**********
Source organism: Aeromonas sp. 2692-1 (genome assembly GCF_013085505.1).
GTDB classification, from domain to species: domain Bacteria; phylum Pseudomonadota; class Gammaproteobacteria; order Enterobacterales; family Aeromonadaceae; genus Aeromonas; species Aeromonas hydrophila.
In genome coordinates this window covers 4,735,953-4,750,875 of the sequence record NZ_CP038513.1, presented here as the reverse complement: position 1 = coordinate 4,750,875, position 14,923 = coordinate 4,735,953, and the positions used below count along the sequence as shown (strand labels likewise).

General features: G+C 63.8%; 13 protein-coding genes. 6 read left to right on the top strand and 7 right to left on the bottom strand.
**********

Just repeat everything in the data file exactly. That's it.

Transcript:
Source organism: Aeromonas sp. 2692-1 (genome assembly GCF_013085505.1).
GTDB classification, from domain to species: domain Bacteria; phylum Pseudomonadota; class Gammaproteobacteria; order Enterobacterales; family Aeromonadaceae; genus Aeromonas; species Aeromonas hydrophila.
In genome coordinates this window covers 4,735,953-4,750,875 of the sequence record NZ_CP038513.1, presented here as the reverse complement: position 1 = coordinate 4,750,875, position 14,923 = coordinate 4,735,953, and the positions used below count along the sequence as shown (strand labels likewise).

General features: G+C 63.8%; 13 protein-coding genes. 6 read left to right on the top strand and 7 right to left on the bottom strand.